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Daimler AG (formerly DaimlerChrysler AG) is a German car corporation and the world's eighth largest car manufacturer. As well as automobiles, Daimler manufactures trucks and provides financial services through its Daimler Financial Services arm.

DaimlerChrysler was founded in 1998 when Mercedes-Benz manufacturer Daimler-Benz of Stuttgart, Germany bought the US-based Chrysler Corporation. The deal created a new entity, DaimlerChrysler. However, the buyout failed to produce the trans-Atlantic automotive powerhouse dealmakers had hoped for, and DaimlerChrysler announced on 14 May 2007, that it would sell Chrysler to Cerberus Capital Management of New York, a private equity firm that specializes in restructuring troubled companies, effectively unwinding the original transaction.[1] On October 4, 2007 a DaimlerChrysler Extraordinary Shareholders' Meeting approved the renaming of the company. From October 5, 2007, the company has been titled Daimler AG.[2] The US company adopted the name Chrysler LLC when the sale completed on 3 August 2007.

Daimler produces cars and trucks under the brands of Mercedes-Benz, Maybach, Smart, Freightliner and many others.

Chrysler operations

Chrysler has suffered a series of setbacks in recent years, culminating in DaimlerChrysler's agreement to sell the unit to Cerberus Capital Management in May 2007 for US$6 billion. Through most of its history, Chrysler has been the third largest of the "Big 3" US auto makers, but in January 2007, DaimlerChrysler, excluding its luxury Mercedes and Maybach lines, also outsold traditionally second place Ford, though behind Toyota.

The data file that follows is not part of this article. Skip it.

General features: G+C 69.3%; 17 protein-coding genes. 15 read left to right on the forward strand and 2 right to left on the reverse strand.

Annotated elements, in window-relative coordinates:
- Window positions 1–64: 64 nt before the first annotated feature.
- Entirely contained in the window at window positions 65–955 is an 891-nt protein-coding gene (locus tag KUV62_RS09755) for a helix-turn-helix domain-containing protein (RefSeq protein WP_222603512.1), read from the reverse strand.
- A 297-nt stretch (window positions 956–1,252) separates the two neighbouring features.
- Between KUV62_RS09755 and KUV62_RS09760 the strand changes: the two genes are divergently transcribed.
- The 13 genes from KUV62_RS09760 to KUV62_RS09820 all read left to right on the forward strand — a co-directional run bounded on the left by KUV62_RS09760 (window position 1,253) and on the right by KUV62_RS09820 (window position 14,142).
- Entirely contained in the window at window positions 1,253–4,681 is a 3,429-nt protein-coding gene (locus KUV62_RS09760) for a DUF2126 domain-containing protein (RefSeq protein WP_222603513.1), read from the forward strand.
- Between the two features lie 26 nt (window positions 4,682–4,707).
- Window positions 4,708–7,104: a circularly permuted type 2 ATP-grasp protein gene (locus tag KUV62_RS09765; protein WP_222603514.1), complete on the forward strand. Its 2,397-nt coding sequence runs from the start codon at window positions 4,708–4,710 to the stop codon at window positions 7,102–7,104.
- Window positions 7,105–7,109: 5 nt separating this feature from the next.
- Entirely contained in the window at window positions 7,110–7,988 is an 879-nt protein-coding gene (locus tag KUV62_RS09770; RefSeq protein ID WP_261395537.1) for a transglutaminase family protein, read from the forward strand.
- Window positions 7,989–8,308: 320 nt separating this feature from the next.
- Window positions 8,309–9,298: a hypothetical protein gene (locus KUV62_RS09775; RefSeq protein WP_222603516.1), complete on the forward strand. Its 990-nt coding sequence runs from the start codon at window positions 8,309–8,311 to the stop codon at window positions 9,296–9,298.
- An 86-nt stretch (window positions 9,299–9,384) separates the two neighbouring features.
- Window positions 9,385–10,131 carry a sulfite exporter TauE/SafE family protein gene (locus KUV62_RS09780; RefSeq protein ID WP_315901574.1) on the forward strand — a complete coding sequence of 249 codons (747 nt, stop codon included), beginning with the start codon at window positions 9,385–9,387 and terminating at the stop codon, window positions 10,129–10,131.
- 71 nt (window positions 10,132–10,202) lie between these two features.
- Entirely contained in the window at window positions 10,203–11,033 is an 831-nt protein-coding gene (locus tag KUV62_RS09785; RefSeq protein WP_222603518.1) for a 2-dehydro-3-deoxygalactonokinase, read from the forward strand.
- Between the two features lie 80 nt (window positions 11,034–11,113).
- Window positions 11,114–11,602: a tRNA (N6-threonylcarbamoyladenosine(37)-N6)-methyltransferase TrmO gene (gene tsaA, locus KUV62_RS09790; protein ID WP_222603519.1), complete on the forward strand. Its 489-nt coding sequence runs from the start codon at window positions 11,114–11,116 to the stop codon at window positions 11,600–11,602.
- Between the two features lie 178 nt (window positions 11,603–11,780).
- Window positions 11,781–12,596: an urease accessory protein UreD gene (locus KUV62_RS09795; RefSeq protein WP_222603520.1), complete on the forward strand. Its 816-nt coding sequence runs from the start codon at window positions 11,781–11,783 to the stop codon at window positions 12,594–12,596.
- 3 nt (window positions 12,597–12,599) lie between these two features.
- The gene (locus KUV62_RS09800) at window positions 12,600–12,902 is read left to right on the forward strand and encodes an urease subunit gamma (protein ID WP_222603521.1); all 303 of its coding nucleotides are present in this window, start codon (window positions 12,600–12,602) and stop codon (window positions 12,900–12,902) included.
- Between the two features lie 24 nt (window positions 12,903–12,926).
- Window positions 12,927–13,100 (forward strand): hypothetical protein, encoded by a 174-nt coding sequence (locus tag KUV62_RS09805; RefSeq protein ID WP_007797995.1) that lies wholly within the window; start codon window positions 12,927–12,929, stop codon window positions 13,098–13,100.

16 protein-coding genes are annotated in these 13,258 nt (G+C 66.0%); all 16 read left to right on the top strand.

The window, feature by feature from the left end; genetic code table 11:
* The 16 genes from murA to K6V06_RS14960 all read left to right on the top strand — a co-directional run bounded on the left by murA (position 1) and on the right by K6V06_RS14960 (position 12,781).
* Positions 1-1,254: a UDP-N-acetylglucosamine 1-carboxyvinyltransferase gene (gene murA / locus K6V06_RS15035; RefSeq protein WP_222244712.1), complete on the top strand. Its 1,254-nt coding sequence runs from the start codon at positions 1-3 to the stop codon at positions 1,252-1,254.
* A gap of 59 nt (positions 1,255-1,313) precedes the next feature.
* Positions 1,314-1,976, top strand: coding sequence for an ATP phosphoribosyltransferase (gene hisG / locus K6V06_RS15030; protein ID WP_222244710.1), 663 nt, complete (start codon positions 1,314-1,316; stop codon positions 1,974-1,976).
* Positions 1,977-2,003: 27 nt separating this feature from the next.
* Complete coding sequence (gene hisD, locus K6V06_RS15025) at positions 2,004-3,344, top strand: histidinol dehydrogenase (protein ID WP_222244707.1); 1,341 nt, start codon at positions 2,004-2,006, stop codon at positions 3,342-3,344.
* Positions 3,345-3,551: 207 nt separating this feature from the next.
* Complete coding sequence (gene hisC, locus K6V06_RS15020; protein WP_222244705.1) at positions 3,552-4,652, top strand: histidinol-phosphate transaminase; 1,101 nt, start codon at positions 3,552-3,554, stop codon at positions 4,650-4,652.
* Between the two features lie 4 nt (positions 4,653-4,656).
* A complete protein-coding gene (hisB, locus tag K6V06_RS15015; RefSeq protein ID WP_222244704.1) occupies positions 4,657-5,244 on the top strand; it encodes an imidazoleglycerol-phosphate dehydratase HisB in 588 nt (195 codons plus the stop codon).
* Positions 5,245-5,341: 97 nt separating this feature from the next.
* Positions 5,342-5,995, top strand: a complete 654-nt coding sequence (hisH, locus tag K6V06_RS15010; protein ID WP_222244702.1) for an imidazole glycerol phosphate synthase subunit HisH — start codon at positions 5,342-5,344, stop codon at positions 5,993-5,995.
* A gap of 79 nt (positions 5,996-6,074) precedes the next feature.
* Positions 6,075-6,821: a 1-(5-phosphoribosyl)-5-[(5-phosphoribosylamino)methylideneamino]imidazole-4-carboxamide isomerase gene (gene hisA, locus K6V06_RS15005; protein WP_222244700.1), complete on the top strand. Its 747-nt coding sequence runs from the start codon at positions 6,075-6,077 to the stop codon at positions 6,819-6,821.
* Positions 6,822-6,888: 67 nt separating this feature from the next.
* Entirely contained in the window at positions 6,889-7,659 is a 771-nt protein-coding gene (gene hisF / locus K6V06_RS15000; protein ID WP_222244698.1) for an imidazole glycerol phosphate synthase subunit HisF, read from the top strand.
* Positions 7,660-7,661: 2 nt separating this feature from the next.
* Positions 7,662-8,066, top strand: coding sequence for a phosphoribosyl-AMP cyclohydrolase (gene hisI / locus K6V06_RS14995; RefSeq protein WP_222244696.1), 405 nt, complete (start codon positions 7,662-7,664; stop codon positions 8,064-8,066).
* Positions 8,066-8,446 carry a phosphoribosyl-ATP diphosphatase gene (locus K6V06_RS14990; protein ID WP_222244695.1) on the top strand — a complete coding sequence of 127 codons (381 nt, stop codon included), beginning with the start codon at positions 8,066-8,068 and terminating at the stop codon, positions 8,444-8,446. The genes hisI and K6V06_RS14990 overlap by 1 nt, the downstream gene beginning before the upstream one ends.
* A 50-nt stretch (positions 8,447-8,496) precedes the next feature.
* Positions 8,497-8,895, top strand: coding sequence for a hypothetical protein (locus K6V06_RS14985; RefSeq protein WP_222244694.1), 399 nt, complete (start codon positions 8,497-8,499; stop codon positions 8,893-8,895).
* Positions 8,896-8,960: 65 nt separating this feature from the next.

Chrysler reported losses of US$1.5 billion in 2006. It then announced plans to lay off 13,000 employees in mid-February 2007, close a major assembly plant and reduce production at other plants in order to restore profitability by 2008.[3]

The merger was contentious with investors launching lawsuits over whether the transaction was the 'merger of equals' that senior management claimed or actually amounted to a Daimler-Benz takeover of Chrysler. A class action investor lawsuit was settled in August 2003 for US$300 million while a suit by billionaire investor activist Kirk Kerkorian was dismissed on April 7, 2005.[4] The transaction claimed the job of its architect, Chairman Jürgen E. Schrempp, who resigned at the end of 2005 in response to the fall of the company's share price following the transaction. The merger was also the subject of a book Taken for a Ride: How Daimler-Benz Drove Off With Chrysler, (2000) by Bill Vlasic and Bradley A. Stertz.[5]

Another issue of contention is whether the merger delivered promised synergies and successfully integrated the two businesses. As late as 2002, DaimlerChrysler appeared to run two independent product lines. Later that year, the company launched products that appear to integrate elements from both sides of the company, including the Chrysler Crossfire, which used extensive Mercedes parts and the Dodge Sprinter/Freightliner Sprinter, a re-badged Mercedes-Benz Sprinter van.

Sale of Chrysler

DaimlerChrysler was reportedly in negotiations with other carmakers and investment groups since early 2007 to sell Chrysler. General Motors was reported to be a suitor while Volkswagen, the Renault-Nissan auto alliance, and Hyundai Motor Company had said that they weren't interested in buying the company.